School and the Impact Cancer Has on Learning

Childhood cancer survivors can sometimes develop learning difficulties as a result of the treatment they received. Academic problems can appear immediately or several years after treatment has ended.  Sometimes they do not develop at all.

Childhood cancer studies continually reveal new facts about the impact of late effects on learning.  Since childhood cancer is rare, many educators are not aware that treatment can negatively affect a child’s learning. Parents may need to advocate for their children and inform the school staff about learning late effects.

Common learning problems include the inability to:

  • Actively participate in a conversation
  • Complete tasks in a timely manner
  • Complete tasks on time, both in class and at home
  • Comprehend what was read
  • Detect social cues
  • Pay attention
  • Perform math calculations (e.g., multiplication, division)
  • Plan and organize
  • Process new information
  • Process, copy or write information after seeing it
  • Remember visual information rather than auditory
  • Remember what was just taught, read, etc.
  • Sequence information
  • Write and/or spell

What You Can Do

If you notice your child is having learning problems, there are laws and resources to help.

Federal guidelines are in place to ensure that every child’s special educational needs are met. The Individuals with Disabilities Education Act (IDEA) states that “children with disabilities” are entitled to a “free appropriate public education which includes special education and related services to meet the unique needs of all disabled individuals between the ages of 3-21.”

Related services covered under IDEA include physical, occupational and speech therapies, counselling, sign language interpretation and providing classroom aides. IDEA lists several categories of disabilities and impairments, but most children with cancer are eligible under the “other health impairment category.”

When your child is first diagnosed, consider requesting a 504 Plan and maintain it through high school. A 504 Plan is part of the Rehabilitation Act of 1973 and requires schools to meet the needs of students with disabilities.

Resources are easier to access when the plan is already in place. Some accommodations include reduced classwork, technology aids, extended time on tests, etc.

As a child gets older, problems that may not have been noticeable before can surface.  Frequent neuropsychological evaluations are recommended to identify and address problems as early as possible.  Speak with school administrators about getting neuropsychological testing that evaluates the following:

  • Applied abilities – reading decoding and comprehension
  • Attention
  • Planning and organization
  • Processing speed
  • Visual, verbal and working memory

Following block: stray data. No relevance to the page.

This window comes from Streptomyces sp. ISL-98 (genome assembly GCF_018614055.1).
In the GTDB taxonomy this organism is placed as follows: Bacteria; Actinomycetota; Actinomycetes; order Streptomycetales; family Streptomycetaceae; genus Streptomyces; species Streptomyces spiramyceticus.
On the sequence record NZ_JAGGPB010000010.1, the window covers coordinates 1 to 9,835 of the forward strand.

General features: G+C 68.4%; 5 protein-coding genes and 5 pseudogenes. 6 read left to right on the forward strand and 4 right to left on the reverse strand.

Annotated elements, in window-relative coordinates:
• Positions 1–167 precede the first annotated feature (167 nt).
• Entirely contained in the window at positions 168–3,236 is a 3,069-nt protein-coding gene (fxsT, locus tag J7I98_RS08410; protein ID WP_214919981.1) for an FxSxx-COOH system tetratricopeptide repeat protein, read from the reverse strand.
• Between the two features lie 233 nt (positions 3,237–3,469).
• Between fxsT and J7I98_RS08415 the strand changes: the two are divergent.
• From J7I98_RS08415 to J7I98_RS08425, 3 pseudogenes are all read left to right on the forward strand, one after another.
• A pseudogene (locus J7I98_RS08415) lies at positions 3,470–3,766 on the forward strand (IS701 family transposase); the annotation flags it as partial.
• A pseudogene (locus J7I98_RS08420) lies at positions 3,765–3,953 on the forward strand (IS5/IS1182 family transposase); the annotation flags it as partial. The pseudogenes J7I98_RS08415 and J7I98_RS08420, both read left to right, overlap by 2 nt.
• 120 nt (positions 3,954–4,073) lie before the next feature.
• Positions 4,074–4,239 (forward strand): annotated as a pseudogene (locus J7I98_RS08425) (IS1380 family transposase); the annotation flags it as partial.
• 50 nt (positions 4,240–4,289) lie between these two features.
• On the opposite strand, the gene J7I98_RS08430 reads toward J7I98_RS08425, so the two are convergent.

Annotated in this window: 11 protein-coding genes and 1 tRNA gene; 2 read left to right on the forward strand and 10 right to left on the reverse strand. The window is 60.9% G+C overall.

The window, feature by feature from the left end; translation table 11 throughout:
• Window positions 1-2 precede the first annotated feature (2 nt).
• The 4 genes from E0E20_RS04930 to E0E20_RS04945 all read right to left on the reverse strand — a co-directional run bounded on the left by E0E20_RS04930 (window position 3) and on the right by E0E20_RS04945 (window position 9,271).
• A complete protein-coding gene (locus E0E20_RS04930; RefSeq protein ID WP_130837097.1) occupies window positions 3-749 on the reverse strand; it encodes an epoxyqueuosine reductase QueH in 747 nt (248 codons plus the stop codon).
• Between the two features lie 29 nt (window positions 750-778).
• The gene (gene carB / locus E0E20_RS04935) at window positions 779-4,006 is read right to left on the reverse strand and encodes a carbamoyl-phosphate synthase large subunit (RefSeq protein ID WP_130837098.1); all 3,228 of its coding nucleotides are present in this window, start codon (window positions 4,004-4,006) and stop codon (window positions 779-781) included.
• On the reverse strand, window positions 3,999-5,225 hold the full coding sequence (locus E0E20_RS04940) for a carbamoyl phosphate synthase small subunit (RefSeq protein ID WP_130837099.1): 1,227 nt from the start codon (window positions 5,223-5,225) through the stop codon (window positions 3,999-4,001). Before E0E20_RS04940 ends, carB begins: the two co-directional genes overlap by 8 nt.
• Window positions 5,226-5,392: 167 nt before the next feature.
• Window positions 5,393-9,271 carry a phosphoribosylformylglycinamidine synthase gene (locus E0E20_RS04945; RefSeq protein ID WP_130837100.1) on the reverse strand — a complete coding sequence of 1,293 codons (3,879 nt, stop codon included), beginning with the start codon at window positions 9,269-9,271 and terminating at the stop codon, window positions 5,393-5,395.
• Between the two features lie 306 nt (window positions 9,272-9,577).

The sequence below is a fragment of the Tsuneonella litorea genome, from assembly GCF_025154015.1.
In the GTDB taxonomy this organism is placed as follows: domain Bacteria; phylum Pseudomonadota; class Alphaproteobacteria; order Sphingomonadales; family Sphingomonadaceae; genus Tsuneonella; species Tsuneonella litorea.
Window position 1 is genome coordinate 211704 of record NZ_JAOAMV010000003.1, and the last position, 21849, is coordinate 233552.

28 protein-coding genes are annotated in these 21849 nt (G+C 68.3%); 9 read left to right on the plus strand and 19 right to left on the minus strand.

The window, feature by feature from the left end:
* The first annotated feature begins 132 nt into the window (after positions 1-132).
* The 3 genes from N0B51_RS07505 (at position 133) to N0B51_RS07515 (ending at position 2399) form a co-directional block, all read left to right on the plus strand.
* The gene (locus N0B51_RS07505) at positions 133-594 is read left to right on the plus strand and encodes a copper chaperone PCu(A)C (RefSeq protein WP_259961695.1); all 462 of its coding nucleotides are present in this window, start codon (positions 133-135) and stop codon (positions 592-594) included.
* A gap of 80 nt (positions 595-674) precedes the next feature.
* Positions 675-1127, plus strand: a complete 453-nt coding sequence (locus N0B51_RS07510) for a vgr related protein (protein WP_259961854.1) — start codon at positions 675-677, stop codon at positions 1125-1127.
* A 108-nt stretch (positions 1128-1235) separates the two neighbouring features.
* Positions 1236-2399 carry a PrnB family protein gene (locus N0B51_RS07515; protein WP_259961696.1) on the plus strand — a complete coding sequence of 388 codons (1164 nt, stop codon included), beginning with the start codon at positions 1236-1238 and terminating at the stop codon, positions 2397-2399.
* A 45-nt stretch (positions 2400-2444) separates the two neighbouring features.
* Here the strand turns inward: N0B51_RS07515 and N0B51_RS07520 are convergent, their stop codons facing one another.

• Visual-motor integration

(After treatment information provided by Dr. Daniel Armstrong, Director, Mailman Center for Child Development.)

A Success Story

Trayten was diagnosed with a medulloblastoma brain tumor when he was 5 years old.  The tumor and treatment led to several learning late effects.  His short term memory was affected, he struggles to read and comprehension is a challenge.  Trayten’s father, Brandon, says he also has much difficulty with spelling, reading clocks and understanding money.  School has been a source of frustration since he returned following treatment, but having an Individualized Education Plan (IEP)* has been invaluable.

Trayten’s IEP provided a teacher’s aide who read tests to him and provided one-on-one tutoring.  The school met with Brandon two-three times per year to set goals and then created a plan to help Trayten reach those goals.

Through a lot of hard work, Trayten just graduated from high school and is enrolled in a vocational program.  Brandon’s advice to other parents is to “utilize the resources schools provide, get help from school counselors and meet regularly with the school to ensure your child receives the services they deserve.”

Learning late effects can be frustrating and it’s easy to get overwhelmed but you are not alone.  There are many resources to help you through this journey.  Your child and your family are survivors!  You have overcome many obstacles together and you can get through this together too.

Find more helpful information in the NCCS publication for parents, “The Other Side of the Mountain.” All publications are free and can be found here.

(*An IEP is an Individualized Education Program available to children who need special education due to a disability.  It is a legal document created by a child’s parent and school district personnel who are knowledgeable about the child’s specific needs.  The IEP outlines present levels of performance, needs and strengths to create measurable goals in order to provide accommodations, related services, modifications and academic instruction to help children reach educational goals.)